We have long known the benefits of holding, touch, and skin-to-skin care with infants -- it improves baby's immune system, regulates temperature, promotes calm and sleep, and is essential for development and growth. Now, new research from scientists at the the University of British Columbia and BC Children’s Hospital Research Institute shows that how much babies are held and touched actually affects their DNA. Babies who had less physical contact had cells that were immature for their age, which could result in delays in development and growth as the babies grow.
Given the importance of physical contact with infants and babies, it may help you to create routines and intentional practices that ensure your baby is getting enough touch and physical engagement throughout the day. As we go through these tips, it's important to note that touting the benefits of skin-to-skin care or holding baby does not mean that we advise to hold your baby round the clock. It's important for parents to get regular breaks for their own routine care and well being.
Skin to skin after bath/changing - Make it a regular practice to bring baby skin to skin (your bare chest to baby's) after a bath or in between changing diapers and outfits. Keep baby undressed down to her diaper and snuggle her to your chest. Be sure to cover baby's backside with a blanket to keep her warm.
Using an infant carrier or wrap - With the help of an infant-safe baby carrier or wrap, you can "hold" baby close to you for longer periods of time while still enabling you to get other things done.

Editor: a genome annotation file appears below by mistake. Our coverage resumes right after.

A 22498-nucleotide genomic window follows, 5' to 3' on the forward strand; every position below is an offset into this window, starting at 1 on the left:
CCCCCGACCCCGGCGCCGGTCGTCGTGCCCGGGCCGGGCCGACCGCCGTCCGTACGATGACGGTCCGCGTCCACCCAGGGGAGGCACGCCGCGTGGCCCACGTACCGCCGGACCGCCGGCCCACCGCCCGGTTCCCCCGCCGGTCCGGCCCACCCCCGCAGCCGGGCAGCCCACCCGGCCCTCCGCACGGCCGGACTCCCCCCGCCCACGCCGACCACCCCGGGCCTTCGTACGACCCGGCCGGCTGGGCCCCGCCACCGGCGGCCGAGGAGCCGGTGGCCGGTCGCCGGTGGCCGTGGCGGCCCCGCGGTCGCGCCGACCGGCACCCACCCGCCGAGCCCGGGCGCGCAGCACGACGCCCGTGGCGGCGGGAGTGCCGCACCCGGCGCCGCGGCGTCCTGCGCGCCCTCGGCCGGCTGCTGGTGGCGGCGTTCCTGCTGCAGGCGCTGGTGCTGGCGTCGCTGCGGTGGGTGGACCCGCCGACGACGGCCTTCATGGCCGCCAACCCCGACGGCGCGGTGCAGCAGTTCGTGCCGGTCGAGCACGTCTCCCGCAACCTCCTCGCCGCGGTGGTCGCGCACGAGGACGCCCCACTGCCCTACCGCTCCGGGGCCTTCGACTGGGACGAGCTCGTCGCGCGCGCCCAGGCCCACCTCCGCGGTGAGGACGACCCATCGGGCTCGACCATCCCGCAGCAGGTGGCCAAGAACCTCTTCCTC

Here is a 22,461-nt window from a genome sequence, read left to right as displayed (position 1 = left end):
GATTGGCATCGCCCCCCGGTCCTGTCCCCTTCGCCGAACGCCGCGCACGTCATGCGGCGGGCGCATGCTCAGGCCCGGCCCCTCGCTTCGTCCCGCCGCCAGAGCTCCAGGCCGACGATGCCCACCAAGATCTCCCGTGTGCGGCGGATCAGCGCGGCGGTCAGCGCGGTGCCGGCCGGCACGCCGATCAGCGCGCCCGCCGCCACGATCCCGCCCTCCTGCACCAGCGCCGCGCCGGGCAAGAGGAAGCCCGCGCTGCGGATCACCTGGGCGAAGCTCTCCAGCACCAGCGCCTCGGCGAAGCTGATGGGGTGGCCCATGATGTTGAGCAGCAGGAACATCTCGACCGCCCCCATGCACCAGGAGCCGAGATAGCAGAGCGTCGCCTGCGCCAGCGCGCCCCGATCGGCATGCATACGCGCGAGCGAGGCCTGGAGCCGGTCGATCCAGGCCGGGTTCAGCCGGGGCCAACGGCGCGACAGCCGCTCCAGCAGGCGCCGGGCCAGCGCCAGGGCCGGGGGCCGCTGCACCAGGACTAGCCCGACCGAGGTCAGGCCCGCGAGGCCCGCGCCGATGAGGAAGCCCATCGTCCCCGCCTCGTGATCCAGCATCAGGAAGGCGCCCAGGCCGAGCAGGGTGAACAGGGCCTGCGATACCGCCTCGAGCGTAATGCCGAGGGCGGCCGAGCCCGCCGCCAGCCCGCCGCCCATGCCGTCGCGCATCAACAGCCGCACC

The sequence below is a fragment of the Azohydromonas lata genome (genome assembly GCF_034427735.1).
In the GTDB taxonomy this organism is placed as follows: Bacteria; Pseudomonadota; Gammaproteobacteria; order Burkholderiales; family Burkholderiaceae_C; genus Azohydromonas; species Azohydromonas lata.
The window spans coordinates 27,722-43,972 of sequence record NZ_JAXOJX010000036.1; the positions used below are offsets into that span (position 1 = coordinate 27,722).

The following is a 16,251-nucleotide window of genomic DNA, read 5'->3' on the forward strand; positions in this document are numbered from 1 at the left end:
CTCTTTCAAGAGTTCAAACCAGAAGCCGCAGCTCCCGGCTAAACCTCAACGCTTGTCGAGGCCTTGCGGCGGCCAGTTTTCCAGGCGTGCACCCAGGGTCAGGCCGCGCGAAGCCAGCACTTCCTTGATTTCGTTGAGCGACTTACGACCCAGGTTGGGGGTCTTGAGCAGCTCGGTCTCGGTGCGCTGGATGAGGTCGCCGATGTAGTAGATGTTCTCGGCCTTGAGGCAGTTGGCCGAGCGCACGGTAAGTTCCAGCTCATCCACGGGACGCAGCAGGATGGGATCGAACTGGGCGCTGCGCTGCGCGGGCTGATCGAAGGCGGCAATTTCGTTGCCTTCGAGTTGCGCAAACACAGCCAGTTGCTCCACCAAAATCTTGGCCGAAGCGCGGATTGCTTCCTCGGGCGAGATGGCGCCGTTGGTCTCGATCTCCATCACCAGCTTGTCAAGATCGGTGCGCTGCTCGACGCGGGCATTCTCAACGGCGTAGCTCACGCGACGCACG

Infant massage - Infant massage can be a great way to spend quality and purposeful time with your child, and of course, pass along the benefits of touch. To learn how to do it properly, you can take a class, pick up a book on infant massage, or gather tips and instructions from infant massage resources online.
Limit time in a swing or bouncy seat - It can be tempting to let baby sit in a swing or bouncy seat for a longer period of time -- especially if they're asleep or otherwise content. And of course, these tools are important to give parents a break from holding baby 24/7! That said, it's important to limit the amount of time spent in infant seats/swings in order to provide baby with adequate amount of touch/holding and bodily movement.
Get in on "tummy time" - If you're in the habit of incorporating "tummy time" with your child, you can do double duty by making tummy time part of your time holding baby. To do this, you will find a comfortable spot on the floor to lay on your back, then place baby on you, chest to chest, while you watch carefully to make sure he doesn't roll off to one side. This can be a fun way to engage baby through eye contact and facial interaction, while providing the benefits of touch and physical development.
Incorporating touch through play - The benefits of touch also come from things like playtime with your baby. What play looks like will change according to your child's development, but you can play with your infant by holding and/or kissing her hands and feet; playing simple pat-a-cake; allowing her to feel toys and items with different textures; and kissing or blowing raspberries on her tummy. As with any child play, be on the lookout for over stimulation, which a baby will show by looking away, getting fussy, or crying.